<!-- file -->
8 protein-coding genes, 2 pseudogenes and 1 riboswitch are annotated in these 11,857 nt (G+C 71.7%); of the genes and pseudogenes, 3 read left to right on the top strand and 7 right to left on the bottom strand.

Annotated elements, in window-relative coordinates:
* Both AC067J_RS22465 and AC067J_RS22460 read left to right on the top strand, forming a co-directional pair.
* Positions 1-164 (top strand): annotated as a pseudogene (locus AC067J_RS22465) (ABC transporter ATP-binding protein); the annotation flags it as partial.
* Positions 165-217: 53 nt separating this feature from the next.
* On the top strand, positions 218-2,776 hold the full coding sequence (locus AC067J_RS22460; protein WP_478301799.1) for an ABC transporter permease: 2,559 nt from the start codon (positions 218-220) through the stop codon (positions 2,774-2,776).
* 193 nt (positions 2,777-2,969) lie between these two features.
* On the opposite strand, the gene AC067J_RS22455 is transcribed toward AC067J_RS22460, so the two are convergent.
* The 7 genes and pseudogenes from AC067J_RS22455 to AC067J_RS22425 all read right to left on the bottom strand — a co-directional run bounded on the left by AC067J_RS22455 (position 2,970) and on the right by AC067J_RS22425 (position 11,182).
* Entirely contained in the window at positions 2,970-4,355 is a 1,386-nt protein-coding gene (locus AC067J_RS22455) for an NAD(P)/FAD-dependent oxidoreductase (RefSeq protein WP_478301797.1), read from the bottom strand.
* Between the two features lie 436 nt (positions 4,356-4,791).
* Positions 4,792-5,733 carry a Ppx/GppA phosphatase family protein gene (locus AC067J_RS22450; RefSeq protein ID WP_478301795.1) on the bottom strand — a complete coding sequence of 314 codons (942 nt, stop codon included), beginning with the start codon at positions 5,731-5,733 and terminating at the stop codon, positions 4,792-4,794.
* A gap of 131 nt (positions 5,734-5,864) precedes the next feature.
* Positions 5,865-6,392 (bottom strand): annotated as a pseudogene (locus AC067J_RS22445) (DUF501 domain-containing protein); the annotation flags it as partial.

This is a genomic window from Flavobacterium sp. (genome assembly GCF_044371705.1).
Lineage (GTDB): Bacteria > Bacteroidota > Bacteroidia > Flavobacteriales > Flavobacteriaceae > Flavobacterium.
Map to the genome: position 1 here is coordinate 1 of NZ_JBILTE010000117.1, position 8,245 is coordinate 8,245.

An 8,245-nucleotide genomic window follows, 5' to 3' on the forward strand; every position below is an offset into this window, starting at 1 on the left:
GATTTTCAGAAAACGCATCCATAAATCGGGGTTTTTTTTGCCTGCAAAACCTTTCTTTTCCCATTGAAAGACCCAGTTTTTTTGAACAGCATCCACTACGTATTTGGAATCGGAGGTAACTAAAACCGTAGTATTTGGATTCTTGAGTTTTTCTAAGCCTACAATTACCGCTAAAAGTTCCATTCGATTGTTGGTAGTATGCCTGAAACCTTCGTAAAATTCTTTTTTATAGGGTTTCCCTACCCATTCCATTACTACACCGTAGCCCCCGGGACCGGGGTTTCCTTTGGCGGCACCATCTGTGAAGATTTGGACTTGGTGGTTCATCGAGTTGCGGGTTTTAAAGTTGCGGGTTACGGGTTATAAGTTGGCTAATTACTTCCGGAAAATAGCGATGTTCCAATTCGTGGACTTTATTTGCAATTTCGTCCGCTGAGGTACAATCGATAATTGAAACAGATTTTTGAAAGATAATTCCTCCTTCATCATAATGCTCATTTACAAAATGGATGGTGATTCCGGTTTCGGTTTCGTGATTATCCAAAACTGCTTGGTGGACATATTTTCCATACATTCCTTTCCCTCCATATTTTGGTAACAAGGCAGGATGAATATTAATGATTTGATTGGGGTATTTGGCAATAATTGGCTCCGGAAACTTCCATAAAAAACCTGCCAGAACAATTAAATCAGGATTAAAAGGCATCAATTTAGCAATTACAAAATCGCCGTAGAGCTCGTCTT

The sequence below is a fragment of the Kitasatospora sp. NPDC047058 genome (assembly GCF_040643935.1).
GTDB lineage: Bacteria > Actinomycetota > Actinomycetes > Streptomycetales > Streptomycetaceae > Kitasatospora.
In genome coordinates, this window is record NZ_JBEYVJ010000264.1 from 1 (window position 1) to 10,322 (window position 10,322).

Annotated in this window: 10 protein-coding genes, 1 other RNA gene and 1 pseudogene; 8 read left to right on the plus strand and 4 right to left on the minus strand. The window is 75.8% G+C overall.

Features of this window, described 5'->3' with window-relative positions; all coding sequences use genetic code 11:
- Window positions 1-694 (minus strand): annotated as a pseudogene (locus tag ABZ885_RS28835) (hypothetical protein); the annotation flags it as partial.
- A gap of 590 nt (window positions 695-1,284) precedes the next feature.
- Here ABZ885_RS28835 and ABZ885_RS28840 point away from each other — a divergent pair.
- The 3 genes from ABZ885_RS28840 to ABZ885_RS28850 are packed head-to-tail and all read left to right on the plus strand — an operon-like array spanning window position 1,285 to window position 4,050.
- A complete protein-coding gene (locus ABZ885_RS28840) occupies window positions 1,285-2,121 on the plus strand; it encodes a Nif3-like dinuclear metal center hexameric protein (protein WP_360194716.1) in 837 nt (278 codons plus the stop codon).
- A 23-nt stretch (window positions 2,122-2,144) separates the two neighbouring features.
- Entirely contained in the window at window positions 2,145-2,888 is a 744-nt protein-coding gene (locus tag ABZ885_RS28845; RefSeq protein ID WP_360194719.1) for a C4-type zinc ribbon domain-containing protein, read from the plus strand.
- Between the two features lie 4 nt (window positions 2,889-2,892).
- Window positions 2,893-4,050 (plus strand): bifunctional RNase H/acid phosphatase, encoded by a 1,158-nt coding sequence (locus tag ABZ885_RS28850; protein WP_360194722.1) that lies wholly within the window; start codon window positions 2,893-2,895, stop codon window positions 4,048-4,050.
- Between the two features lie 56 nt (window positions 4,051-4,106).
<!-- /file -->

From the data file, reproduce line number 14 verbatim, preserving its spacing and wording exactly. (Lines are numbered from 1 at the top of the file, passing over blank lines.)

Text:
* Positions 5,865-6,392 (bottom strand): annotated as a pseudogene (locus AC067J_RS22445) (DUF501 domain-containing protein); the annotation flags it as partial.